The International Molybdenum Association (IMOA) has published its Annual Review for 2020/2021, detailing the activities and achievements of the Association on behalf of its members over the last year.
IMOA is a non-profit trade association, representing the majority of the molybdenum industry worldwide.
Speaking after IMOA’s 33rd AGM, held virtually for the second year, Eva Model, IMOA’s new Secretary-General, commented: “Despite challenging market conditions, I am delighted to report that IMOA has continued to successfully deliver significant progress across its market development, health, safety and environment and other programme areas.”
IMOA’s ability to adapt and operate effectively online led to a significant audience expansion across its market development programmes. Thousands of attendees accessed IMOA’s webinars in China, hosted in partnership with domestic organizations such as the China Stainless Steel Council, AT (Architecture Technique) and New Steel. Elsewhere over 20 webinars, hosted with the Nickel Institute and local associations, were attended by thousands of engineers, architects and fabricators in Singapore, Malaysia, India and Vietnam. The recent development of AISC standards for structural stainless steel in North America, funded in conjunction with several partner organizations, will open up new opportunities for growth in building and construction, including large infrastructure projects such as bridges.
“Facilitating the use of stainless and high strength steels is a key element of IMOA’s market development work. The benefit of having a new AISC structural stainless steel design specification in the US will be far-reaching and is anticipated to expand the market potential for molybdenum-containing stainless steels globally.”Eva Model, secretary-general, IMOA
Model spoke of the Steel Construction Institute’s High Strength Steel Design and Execution Guide, published with the support of IMOA, which explains the specification, design and fabrication of HSS in structures. “This will support an increased use of HSS in building and construction projects,” she said, adding that HSS developed in joint projects between IMOA and leading steel makers, are now being commercially produced and used in a number of industries.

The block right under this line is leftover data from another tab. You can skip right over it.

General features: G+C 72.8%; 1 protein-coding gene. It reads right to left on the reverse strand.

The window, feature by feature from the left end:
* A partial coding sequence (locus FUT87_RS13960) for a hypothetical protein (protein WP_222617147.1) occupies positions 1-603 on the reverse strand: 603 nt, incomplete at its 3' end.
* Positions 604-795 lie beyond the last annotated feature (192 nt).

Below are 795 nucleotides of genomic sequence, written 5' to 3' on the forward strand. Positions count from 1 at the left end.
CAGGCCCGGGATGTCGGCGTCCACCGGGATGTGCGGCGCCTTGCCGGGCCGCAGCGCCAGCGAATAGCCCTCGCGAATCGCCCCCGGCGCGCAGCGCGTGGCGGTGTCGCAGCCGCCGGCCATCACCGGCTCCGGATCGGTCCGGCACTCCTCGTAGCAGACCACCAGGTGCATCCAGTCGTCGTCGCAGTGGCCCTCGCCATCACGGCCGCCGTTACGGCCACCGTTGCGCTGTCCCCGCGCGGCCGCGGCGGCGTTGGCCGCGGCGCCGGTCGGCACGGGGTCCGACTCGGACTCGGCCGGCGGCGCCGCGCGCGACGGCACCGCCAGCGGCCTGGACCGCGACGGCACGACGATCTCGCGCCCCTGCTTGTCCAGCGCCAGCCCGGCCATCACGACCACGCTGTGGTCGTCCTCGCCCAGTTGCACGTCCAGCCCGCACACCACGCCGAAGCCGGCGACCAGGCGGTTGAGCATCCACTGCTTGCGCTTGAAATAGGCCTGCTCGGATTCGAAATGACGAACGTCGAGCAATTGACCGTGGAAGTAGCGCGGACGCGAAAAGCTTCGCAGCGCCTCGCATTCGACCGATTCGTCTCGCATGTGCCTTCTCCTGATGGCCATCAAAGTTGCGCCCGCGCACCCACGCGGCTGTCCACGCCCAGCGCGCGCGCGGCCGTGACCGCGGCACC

According to IMOA, the work of the HSE Committee – seeking to ensure that regulatory decisions are based on rigorous scientific evidence – remains as important as ever and there have been some notable successes this year. The Association has provided its ‘robust scientific datasets’ for use in several regulatory proposals on water quality standards in Canada and the USA.
Where human health is concerned, an IMOA authored chapter on molybdenum for Patty’s Toxicology, a well-known, prestigious reference handbook for industrial hygienists and toxicologists, was completed and accepted for publication. Eva commented: “These developments underscore the importance of robust science in ensuring regulatory decisions are appropriate and we remain committed to developing and disseminating high-quality scientific data about molybdenum.”
“Despite challenging market conditions, I am delighted to report that IMOA has continued to successfully deliver significant progress across its market development, health, safety and environment and other programme areas.”Eva Model, secretary-general, IMOA.
Model praised the work of outgoing IMOA secretary-general Tim Outteridge who retired after 13 years in the role during which he had ‘many successes’.
Looking ahead, she concluded: “I am very much looking forward to working with the experienced and well recognized IMOA team, our members, committees and our many industry stakeholders to ensure that IMOA continues to go from strength to strength. Over the next few years our key priority will be to deliver our strategic plan through a market development programme that adapts to changing market needs, and an HSE programme that maintains an effective radar, drawing on our extensive network of experts to proactively respond to emerging regulatory issues and embedding IMOA as the go-to body for robust scientific molybdenum data.”